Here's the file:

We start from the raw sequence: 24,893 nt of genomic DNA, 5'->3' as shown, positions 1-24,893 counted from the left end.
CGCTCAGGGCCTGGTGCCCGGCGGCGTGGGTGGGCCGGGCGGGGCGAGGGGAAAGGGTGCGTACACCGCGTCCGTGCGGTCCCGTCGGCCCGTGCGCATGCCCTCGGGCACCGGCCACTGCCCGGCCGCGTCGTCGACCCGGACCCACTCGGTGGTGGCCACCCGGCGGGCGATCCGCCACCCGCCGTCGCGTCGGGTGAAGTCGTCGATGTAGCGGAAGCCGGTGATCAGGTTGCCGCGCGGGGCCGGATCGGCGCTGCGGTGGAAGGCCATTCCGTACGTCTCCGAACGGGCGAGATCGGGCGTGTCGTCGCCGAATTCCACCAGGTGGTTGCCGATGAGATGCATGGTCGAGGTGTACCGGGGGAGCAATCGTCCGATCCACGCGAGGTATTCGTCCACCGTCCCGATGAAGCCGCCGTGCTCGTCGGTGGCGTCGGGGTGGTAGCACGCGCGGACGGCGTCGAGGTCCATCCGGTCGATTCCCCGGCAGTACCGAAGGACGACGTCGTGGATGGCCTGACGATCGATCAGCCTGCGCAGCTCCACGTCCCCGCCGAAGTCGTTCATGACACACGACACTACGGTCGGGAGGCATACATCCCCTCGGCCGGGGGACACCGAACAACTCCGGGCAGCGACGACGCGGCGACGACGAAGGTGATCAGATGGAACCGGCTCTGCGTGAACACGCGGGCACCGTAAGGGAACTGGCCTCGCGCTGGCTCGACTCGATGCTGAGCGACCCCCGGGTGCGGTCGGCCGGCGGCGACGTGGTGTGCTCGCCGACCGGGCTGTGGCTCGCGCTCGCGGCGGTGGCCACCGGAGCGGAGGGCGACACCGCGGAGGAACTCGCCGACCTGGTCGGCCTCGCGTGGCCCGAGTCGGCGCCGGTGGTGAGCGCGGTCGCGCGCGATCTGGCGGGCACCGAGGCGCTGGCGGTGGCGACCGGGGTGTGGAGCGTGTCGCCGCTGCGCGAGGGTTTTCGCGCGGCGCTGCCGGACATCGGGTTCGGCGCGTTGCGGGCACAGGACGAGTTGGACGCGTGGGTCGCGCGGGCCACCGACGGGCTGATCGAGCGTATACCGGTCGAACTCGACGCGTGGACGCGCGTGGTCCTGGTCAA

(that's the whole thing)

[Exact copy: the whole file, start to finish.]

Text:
We start from the raw sequence: 24,893 nt of genomic DNA, 5'->3' as shown, positions 1-24,893 counted from the left end.
CGCTCAGGGCCTGGTGCCCGGCGGCGTGGGTGGGCCGGGCGGGGCGAGGGGAAAGGGTGCGTACACCGCGTCCGTGCGGTCCCGTCGGCCCGTGCGCATGCCCTCGGGCACCGGCCACTGCCCGGCCGCGTCGTCGACCCGGACCCACTCGGTGGTGGCCACCCGGCGGGCGATCCGCCACCCGCCGTCGCGTCGGGTGAAGTCGTCGATGTAGCGGAAGCCGGTGATCAGGTTGCCGCGCGGGGCCGGATCGGCGCTGCGGTGGAAGGCCATTCCGTACGTCTCCGAACGGGCGAGATCGGGCGTGTCGTCGCCGAATTCCACCAGGTGGTTGCCGATGAGATGCATGGTCGAGGTGTACCGGGGGAGCAATCGTCCGATCCACGCGAGGTATTCGTCCACCGTCCCGATGAAGCCGCCGTGCTCGTCGGTGGCGTCGGGGTGGTAGCACGCGCGGACGGCGTCGAGGTCCATCCGGTCGATTCCCCGGCAGTACCGAAGGACGACGTCGTGGATGGCCTGACGATCGATCAGCCTGCGCAGCTCCACGTCCCCGCCGAAGTCGTTCATGACACACGACACTACGGTCGGGAGGCATACATCCCCTCGGCCGGGGGACACCGAACAACTCCGGGCAGCGACGACGCGGCGACGACGAAGGTGATCAGATGGAACCGGCTCTGCGTGAACACGCGGGCACCGTAAGGGAACTGGCCTCGCGCTGGCTCGACTCGATGCTGAGCGACCCCCGGGTGCGGTCGGCCGGCGGCGACGTGGTGTGCTCGCCGACCGGGCTGTGGCTCGCGCTCGCGGCGGTGGCCACCGGAGCGGAGGGCGACACCGCGGAGGAACTCGCCGACCTGGTCGGCCTCGCGTGGCCCGAGTCGGCGCCGGTGGTGAGCGCGGTCGCGCGCGATCTGGCGGGCACCGAGGCGCTGGCGGTGGCGACCGGGGTGTGGAGCGTGTCGCCGCTGCGCGAGGGTTTTCGCGCGGCGCTGCCGGACATCGGGTTCGGCGCGTTGCGGGCACAGGACGAGTTGGACGCGTGGGTCGCGCGGGCCACCGACGGGCTGATCGAGCGTATACCGGTCGAACTCGACGCGTGGACGCGCGTGGTCCTGGTCAA